Skip header and navigation

5 records – page 1 of 1.

[Clearing after erroneously administered racemic adrenaline]

https://arctichealth.org/en/permalink/ahliterature11063
Source
Tidsskr Nor Laegeforen. 1997 Apr 30;117(11):1647
Publication Type
Article
Date
Apr-30-1997
Author
H. Reigstad
I. Grønlie
Source
Tidsskr Nor Laegeforen. 1997 Apr 30;117(11):1647
Date
Apr-30-1997
Language
Norwegian
Publication Type
Article
Keywords
Drug Labeling
Drug Packaging
Epinephrine - administration & dosage
Humans
Medical Errors
Norway
PubMed ID
9198955 View in PubMed
Less detail

[Diagnosis and treatment of congenital hyperinsulinism--to Paris at any price?]

https://arctichealth.org/en/permalink/ahliterature32252
Source
Tidsskr Nor Laegeforen. 2001 Feb 20;121(5):612-4
Publication Type
Article
Date
Feb-20-2001
Author
O. Søvik
P R Njølstad
H. Reigstad
D. Brackman
I. Teslo
L. Brunvand
Author Affiliation
Barneklinikken, Haukeland Sykehus, 5021 Bergen. odso@haukeland.no
Source
Tidsskr Nor Laegeforen. 2001 Feb 20;121(5):612-4
Date
Feb-20-2001
Language
Norwegian
Publication Type
Article
Keywords
Child
Child, Preschool
Clinical Competence
English Abstract
Follow-Up Studies
Humans
Hyperinsulinism - congenital - diagnosis - genetics - surgery
Infant
Infant, Newborn
Norway
Pancreatectomy
Paris
Abstract
BACKGROUND: Persistent hyperinsulinaemic hypoglycaemia of infancy (PHHI) is a hyperfunctional disorder of pancreatic insulin-producing cells with hypertrophic beta-cells present either focally or diffusely. With an estimated frequency of 1:50,000 live births, Norway will on average have one case per year. It is clearly difficult to maintain expertise in diagnostics and treatment with such a low incidence. MATERIAL AND METHODS: We report three Norwegian patients with PHHI who were successfully treated at Hôpital des Enfants Malades in Paris. RESULTS: Two patients were shown to have focal hyperinsulinism treated with partial pancreas resection. After follow-up of three and a half and two years respectively, these patients have normal glucose tolerance and exocrine pancreatic function. One patient with diffuse hyperinsulinism was operated with subtotal (90%) pancreatectomy. At 2.5-years follow-up this patient has slight glucose intolerance whereas her fasting blood glucose is low normal. The exocrine pancreatic function is normal. INTERPRETATION: Patients with PHHI should be referred to a centre where the possibility of focal hyperinsulinism can be thoroughly explored.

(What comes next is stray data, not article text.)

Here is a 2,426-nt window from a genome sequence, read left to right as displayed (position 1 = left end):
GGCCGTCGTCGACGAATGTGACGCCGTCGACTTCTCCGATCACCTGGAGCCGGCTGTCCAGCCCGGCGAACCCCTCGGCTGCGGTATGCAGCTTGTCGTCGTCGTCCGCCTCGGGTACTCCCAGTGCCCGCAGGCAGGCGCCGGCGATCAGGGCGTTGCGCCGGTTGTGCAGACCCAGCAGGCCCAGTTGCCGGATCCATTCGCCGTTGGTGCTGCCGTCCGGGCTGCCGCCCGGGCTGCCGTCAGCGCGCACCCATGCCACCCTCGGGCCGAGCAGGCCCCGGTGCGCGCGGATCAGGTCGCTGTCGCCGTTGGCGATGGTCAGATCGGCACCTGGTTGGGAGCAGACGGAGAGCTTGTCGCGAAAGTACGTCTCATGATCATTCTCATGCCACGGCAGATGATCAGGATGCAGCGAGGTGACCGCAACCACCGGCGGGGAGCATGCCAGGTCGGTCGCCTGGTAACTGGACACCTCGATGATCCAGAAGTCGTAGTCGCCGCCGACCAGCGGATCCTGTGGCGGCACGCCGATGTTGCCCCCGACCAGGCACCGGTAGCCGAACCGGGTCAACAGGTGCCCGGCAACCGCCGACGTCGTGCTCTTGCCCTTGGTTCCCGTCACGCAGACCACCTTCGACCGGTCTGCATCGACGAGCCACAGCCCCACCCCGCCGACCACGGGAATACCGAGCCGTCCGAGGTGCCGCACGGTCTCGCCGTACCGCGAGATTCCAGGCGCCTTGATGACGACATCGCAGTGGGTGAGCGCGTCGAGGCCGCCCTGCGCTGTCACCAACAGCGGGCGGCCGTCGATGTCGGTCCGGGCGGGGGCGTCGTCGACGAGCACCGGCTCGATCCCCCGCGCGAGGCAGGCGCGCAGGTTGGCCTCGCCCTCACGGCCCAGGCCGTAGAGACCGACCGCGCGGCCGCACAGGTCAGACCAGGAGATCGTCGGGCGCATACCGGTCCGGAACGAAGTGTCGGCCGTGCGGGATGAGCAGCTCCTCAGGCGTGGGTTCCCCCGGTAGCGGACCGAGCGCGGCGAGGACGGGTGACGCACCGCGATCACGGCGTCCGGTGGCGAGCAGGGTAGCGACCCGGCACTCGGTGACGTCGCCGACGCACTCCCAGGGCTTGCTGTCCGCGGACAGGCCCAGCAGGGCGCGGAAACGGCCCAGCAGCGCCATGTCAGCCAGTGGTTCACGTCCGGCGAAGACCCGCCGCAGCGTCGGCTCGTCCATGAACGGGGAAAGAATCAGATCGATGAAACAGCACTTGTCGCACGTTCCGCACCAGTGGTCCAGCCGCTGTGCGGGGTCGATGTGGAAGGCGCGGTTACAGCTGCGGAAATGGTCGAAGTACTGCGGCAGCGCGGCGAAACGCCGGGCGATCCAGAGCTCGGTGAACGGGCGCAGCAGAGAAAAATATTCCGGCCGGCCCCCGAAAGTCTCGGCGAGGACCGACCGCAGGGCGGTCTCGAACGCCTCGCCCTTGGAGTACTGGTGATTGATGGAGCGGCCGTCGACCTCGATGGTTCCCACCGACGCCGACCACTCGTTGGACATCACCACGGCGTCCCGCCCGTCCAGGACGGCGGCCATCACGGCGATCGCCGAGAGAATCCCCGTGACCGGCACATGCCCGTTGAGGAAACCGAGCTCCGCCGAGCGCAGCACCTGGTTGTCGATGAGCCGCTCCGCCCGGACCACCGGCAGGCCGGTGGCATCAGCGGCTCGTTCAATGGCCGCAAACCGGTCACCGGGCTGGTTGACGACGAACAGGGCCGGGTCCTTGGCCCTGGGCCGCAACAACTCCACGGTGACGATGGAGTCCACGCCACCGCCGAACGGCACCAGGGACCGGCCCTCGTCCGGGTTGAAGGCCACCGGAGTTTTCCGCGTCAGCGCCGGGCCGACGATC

PubMed ID
11301621 View in PubMed
Less detail

Preterm elective caesarean section and early enteral feeding in gastroschisis.

https://arctichealth.org/en/permalink/ahliterature96365
Source
Acta Paediatr. 2010 Jul 8;
Publication Type
Article
Date
Jul-8-2010
Author
I. Reigstad
H. Reigstad
T. Kiserud
T. Berstad
Author Affiliation
Department of Clinical Medicine, University of Bergen, Bergen.
Source
Acta Paediatr. 2010 Jul 8;
Date
Jul-8-2010
Language
English
Publication Type
Article
Abstract